I'm learning wavelets and there's a problem I can not figure out for quite a while:
One of the advantages of the wavelet transform is that it has a variable which allows us to change it's scale dynamically while in window Fourier transform we stick with single window size which limits accuracy both in time and frequency domain.
So if we take a long window, we can get better low frequency accuracy. On the other side short window will give us good time precision and poor frequency accuracy.
In that second case, as I understand we have a chance to get good quality spectrum for high frequencies only. To be more precise, we can get high frequency accuracy only for those functions, which gonna fit in our window at least once.
So my question is: what if I will take an infinite number of different size windows for Fourier transform? It would look quite similar to wavelet concept, except the fact that actual basis function will remain to be sine.
How does window Fourier transform with an infinite number of windows with different sizes differs from wavelet in terms of time/frequency precision?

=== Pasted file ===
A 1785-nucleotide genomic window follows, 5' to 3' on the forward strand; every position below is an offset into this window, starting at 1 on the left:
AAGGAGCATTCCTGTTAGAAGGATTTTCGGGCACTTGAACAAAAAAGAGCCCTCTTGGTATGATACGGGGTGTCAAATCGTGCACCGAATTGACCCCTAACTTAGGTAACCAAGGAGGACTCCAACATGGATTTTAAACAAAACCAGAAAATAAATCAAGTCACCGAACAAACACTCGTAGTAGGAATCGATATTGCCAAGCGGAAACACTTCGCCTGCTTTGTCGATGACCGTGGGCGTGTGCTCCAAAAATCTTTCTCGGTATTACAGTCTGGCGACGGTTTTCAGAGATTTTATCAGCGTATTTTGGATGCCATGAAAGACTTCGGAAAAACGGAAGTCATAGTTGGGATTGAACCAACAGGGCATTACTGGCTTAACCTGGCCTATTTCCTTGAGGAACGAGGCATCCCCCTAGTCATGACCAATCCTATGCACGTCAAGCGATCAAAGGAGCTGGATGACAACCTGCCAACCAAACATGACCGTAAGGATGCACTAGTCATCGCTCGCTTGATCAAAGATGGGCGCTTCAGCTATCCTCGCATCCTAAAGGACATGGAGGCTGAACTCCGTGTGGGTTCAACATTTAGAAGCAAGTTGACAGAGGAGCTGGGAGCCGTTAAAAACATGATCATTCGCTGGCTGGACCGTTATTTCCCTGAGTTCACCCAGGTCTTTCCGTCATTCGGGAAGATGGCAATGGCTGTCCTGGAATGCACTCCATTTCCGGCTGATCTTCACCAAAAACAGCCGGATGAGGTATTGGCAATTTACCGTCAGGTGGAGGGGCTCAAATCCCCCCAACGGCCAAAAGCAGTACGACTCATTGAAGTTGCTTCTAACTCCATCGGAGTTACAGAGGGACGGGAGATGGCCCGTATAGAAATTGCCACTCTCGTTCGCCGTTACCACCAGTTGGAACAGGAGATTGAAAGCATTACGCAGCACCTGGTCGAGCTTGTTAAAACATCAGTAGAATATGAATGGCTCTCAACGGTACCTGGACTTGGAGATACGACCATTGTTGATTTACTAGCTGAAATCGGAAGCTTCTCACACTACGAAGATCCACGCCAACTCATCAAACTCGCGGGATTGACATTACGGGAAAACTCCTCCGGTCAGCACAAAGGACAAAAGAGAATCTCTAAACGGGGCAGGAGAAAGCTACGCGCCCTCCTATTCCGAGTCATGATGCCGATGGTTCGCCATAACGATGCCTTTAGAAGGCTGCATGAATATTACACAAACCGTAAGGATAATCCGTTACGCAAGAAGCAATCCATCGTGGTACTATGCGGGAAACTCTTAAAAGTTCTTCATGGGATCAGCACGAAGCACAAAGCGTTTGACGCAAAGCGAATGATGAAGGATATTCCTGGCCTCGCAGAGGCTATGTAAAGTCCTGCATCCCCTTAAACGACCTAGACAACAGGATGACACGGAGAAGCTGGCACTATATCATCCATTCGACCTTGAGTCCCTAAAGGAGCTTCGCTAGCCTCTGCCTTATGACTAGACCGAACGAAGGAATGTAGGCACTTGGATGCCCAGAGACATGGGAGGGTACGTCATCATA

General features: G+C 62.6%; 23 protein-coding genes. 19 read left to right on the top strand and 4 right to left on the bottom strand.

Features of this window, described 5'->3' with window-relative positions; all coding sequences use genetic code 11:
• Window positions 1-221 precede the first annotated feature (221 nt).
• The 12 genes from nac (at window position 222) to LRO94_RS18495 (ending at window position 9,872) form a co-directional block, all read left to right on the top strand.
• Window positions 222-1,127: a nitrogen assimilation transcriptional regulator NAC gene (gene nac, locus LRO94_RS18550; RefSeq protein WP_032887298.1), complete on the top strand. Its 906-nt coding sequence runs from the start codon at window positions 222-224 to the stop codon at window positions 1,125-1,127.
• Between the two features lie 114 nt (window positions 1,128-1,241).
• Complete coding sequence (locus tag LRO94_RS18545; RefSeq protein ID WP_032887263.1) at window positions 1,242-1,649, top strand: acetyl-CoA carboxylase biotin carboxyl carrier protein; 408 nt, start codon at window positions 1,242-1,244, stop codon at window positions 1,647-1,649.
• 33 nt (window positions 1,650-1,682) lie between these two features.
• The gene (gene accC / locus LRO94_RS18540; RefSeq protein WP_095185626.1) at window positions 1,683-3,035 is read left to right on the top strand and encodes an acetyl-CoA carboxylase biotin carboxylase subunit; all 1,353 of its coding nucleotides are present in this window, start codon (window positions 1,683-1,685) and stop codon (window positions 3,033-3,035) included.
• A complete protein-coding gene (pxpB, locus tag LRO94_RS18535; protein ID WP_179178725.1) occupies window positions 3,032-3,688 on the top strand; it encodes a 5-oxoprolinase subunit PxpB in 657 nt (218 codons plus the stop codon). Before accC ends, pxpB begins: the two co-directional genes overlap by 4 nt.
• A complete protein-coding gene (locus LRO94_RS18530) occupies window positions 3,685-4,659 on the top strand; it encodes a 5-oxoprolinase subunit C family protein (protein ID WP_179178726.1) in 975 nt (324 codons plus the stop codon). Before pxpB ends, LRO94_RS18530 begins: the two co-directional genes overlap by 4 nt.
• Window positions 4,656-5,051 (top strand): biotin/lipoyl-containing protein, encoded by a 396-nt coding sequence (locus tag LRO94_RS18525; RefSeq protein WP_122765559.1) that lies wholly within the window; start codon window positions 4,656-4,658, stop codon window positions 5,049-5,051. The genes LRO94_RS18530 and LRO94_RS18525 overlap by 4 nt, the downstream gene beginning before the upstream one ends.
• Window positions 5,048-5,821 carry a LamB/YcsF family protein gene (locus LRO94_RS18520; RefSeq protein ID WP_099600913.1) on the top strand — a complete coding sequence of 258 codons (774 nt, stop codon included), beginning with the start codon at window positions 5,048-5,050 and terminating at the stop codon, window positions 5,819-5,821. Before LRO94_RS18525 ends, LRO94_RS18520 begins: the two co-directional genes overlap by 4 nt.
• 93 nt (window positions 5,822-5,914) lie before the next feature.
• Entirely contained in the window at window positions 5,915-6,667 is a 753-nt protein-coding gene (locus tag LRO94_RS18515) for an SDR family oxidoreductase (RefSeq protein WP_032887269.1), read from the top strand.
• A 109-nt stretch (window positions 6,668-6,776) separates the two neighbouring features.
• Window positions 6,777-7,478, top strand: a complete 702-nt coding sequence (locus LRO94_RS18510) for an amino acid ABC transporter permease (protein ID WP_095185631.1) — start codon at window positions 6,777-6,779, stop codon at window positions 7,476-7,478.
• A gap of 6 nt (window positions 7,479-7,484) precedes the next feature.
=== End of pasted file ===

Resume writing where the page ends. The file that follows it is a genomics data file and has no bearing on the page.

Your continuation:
The closest clear explanation I've got to is following:
Since sine is non-null function on the interval $(-\infty, \infty)$, it's spectrum can only have local support only when taken on the whole interval. Thus, whatever is modeled as sum of different sines harmonics inherits that property. So fourier transform of windowed function will never have local support even thought spectrum's fluctuations might be infinitly small.
Wavelets, on the other side, are functions which originally do have a local support. So fourier transform of the wavelet will also have local support since no windowing is needed. Consequently, whatever is modeled with scaled and shifted wavelets will also have local support in frequency domain.
But I've never seen a proof of it which would be both clear and well formed in terms of math. I believe that clarity and proof precision level might also be bound by heisenberg uncertainty principle:)